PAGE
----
Tuesday, December 20, 2005
This Year's Nuggets?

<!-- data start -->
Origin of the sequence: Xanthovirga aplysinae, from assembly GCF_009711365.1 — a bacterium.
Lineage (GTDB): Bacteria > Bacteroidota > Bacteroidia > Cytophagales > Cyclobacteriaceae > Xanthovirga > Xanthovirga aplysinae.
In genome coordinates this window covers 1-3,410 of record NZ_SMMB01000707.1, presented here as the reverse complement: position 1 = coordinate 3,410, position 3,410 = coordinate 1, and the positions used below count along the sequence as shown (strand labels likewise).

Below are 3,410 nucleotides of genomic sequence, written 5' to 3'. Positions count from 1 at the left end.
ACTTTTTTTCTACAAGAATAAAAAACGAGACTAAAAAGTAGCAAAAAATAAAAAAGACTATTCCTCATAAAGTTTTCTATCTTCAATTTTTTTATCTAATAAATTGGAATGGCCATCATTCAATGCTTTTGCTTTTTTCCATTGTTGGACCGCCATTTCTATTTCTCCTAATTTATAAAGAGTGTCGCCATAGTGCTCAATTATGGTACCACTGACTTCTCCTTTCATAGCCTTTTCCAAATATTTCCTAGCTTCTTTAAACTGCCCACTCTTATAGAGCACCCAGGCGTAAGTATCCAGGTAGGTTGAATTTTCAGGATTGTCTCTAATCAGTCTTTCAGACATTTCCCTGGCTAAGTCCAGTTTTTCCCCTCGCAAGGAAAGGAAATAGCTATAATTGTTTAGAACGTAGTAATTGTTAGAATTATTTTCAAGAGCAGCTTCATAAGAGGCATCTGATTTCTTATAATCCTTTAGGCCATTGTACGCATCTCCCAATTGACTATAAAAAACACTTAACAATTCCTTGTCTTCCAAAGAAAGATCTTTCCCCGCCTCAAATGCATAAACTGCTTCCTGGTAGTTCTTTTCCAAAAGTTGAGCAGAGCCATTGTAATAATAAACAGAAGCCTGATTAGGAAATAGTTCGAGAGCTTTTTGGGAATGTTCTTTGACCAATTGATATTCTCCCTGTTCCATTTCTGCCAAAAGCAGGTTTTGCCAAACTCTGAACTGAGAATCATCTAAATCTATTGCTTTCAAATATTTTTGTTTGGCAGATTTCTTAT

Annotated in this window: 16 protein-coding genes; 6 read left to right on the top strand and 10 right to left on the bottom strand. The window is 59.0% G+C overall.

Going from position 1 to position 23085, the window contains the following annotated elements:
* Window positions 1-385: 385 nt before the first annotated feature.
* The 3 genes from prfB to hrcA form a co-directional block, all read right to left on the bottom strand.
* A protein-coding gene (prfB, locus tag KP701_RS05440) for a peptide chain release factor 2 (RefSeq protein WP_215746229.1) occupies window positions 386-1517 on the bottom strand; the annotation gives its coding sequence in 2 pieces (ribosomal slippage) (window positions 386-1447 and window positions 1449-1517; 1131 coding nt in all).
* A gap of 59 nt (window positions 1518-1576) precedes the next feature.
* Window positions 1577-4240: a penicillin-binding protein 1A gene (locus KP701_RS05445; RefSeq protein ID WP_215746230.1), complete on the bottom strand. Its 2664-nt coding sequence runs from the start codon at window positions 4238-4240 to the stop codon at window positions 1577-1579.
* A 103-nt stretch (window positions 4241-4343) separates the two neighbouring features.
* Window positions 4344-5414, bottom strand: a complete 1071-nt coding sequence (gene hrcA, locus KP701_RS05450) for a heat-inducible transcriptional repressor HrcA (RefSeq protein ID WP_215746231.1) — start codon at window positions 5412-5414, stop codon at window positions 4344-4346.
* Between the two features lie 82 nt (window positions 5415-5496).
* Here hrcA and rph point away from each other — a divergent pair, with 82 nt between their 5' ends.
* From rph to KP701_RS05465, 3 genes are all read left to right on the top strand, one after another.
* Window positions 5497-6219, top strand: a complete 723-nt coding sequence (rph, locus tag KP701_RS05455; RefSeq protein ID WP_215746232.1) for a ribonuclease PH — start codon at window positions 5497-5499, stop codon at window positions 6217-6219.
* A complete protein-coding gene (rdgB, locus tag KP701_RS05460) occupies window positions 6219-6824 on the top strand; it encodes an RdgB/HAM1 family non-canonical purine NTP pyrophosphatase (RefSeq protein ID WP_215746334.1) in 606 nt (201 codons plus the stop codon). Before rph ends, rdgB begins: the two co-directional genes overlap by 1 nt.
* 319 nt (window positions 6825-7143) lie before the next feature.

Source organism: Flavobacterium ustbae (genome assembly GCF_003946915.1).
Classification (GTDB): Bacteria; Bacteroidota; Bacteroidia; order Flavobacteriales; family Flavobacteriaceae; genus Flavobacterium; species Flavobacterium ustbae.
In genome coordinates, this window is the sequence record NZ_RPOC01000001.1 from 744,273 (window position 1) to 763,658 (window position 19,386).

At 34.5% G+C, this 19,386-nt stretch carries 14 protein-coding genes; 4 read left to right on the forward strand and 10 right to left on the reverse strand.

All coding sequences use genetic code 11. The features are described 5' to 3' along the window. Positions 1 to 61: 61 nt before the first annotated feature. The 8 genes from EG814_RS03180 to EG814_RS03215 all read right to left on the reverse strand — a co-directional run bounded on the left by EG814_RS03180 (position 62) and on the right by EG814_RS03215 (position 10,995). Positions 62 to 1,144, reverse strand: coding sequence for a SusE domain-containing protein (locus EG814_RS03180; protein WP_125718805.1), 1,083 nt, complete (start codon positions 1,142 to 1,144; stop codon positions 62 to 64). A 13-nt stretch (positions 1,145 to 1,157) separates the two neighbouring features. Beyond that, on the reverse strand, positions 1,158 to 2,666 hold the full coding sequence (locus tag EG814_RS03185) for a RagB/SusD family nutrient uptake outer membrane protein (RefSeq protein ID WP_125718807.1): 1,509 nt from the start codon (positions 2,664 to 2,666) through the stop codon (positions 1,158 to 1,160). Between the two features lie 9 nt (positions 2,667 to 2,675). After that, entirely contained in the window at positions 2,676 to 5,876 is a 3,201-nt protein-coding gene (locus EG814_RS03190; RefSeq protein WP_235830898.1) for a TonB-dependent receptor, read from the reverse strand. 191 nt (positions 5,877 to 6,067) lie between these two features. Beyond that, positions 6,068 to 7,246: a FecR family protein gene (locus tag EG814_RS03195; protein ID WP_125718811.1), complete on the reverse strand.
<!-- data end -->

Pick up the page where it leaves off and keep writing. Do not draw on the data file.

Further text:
This year’s surprise NBA playoff team? The Atlanta Hawks. Avoid the rush, jump on the bandwagon early…there’s plenty of room. After a slower start then last year’s NBA worst season, the locals were calling for Coach Mike Woodson’s head. A defensive coach, but his team wasn’t playing defense. His first hundred games ranked among the worst in league history for any such stretch. Team chemistry and leadership were questioned. The few veterans on one side of the lockeroom, the many rookies and second-year players on the other. Then a funny thing happened…they started winning. They beat the world champion Spurs, and they’ve won four of their last five. Main cogs Joe Johnson and Al Harrington started playing like main cogs. Others, like dunk champion Josh Smith and fellow 2004 number one pick Josh Childress, learned their roles, and their play flourished. Johnson, the $70 million dollar sharpshooter obtained from Phoenix for two number-one picks and first-round bust Boris Diaw, displayed frustration with the early losing. The experimental move to point guard didn’t last long. Johnson picked up his game and has taken charge of the team, averaging over 25 points-per-game in the last week, earning Eastern Conference Player-of-the-Week honors. Trade rumors have not deterred Harrington from remaining the veteran inside presence sorely needed by the team. He too stepped up his scoring, as well as averaging an amazing eight assists per game from his forward spot. In Sunday’s overtime victory over last year’s surprise team, the Denver Nuggets, Harrington followed a Tyronn Lue miss by sweeping into the lane for a one-handed putback jam. Diminutive point-guard Lue gave the Hawks a spark Sunday when he came off the bench and hit two quick three-pointers, before missing a lay-up. An owner of two championship rings from his years with the Lakers, Rue knows winning, a feeling the Hawks are experiencing more often these days. Josh Smith also played well, and Woodson let him play most of the overtime. He played hard at both ends of the court, not letting up as he did his rookie year. Smith had five fouls in addition to some alley-oops and other dunks worthy of highlight reels, but also added some nice drives and outside shots. Postgame he spoke how knowing his role allowed him to contribute more, as opposed to being a one-dimensional dunker last year. Only days ago Smith turned twenty, and as Woodson’s top project, has a tremendous upside, if he continues to work and progress. Against the Nuggets Childress provided a huge contribution off the bench, and got the big steal at the end of regulation to force the OT. Also in his second year, Childress’s four years at Stanford are reflected in the poise and steadiness with which he carries himself, contrasted sharply with Smith’s youthful unevenness. Throughout last year’s nightmare Childress learned the ropes, and this season he too has stepped up his level of play. After the season ended teacher Woodson continued classes, taking the two Joshes to the NBA finals, to show them what the goal is. This year’s draft picks will be needed for a playoff run, but neither the second overall pick, UNC 6th-man Marvin Williams, nor lefty sharpshooter Salim Stoudamire, have yet to make an impact. Williams has played tentatively when he has seen action. Stoudamire set records and led the nation in three-point shooting percentage last year in Arizona, but didn't play much Sunday. He came off the bench and immediately made a long three, but forced his second attempt and missed. Free agent big man Zaza Pachulia leads the team in rebounding and was a force inside against the Nuggets. Unfortunately many of his rebounds were off his own misses, as his shooting touch was terrible. While the Hawks could find themselves with the last playoff spot in the East, the lack of more inside power would doom Atlanta in the playoffs. Popular center Jason Collier suffered a fatal heart attack in the preseason, and will be missed in the paint. Typical of many Hawks games, they were in the game down to the wire. Except this time they didn’t waste possessions, and came back to tie the game. When it went to overtime I thought the Hawks might've blown their best chance, but they controlled the period. Denver was the one to blow opportunities, and Atlanta won 110 - 105. With all this young, explosive talent learning how to convert close losses into victories, combined with few dominant teams in the Eastern Conference, this could finally be the season Hawks fans have been waiting for. GAME NOTES…when a big white guy named John Edwards checked into the game, all I could think about was the VP candidate. Noticed both Mike Gearons sitting courtside, the father/son part of the Hawks/Thrashers ownership group. Junior was casually dressed. Thought nothing of it, until that evening I read the bit in the AJC, how he'd been wearing the same lucky outfit to every game. As the Nuggets were about to attempt a foul shot in the third quarter, a small child trotted down about a quarter of the front row seats, until Gearon Jr. reached out and grabbed him. The Hawks, or at least Sunday’s celebrity announcer Ryan Cameron (a local DJ), joined the unattractive parade of organizations de-emphasizing Christmas, calling what mascot dunker SkyHawk trampolined over a “holiday tree.” Ninety-nine percent in attendance were in the demographic that would call it a Christmas tree. To escape their losing ways, perhaps the Hawks should change their colors and logo. Predominantly always red, perhaps they should focus this year on wearing the yellow alternate unis. Not the most attractive in the world, but red has gotten them nowhere since the days of Dominique. Then next year the Hawks can follow this year’s NBA throwback trend, and bring back the Wilkins-era uni (worm by Josh Smith) in the dunk contest, if not the royal and lime of Maravich.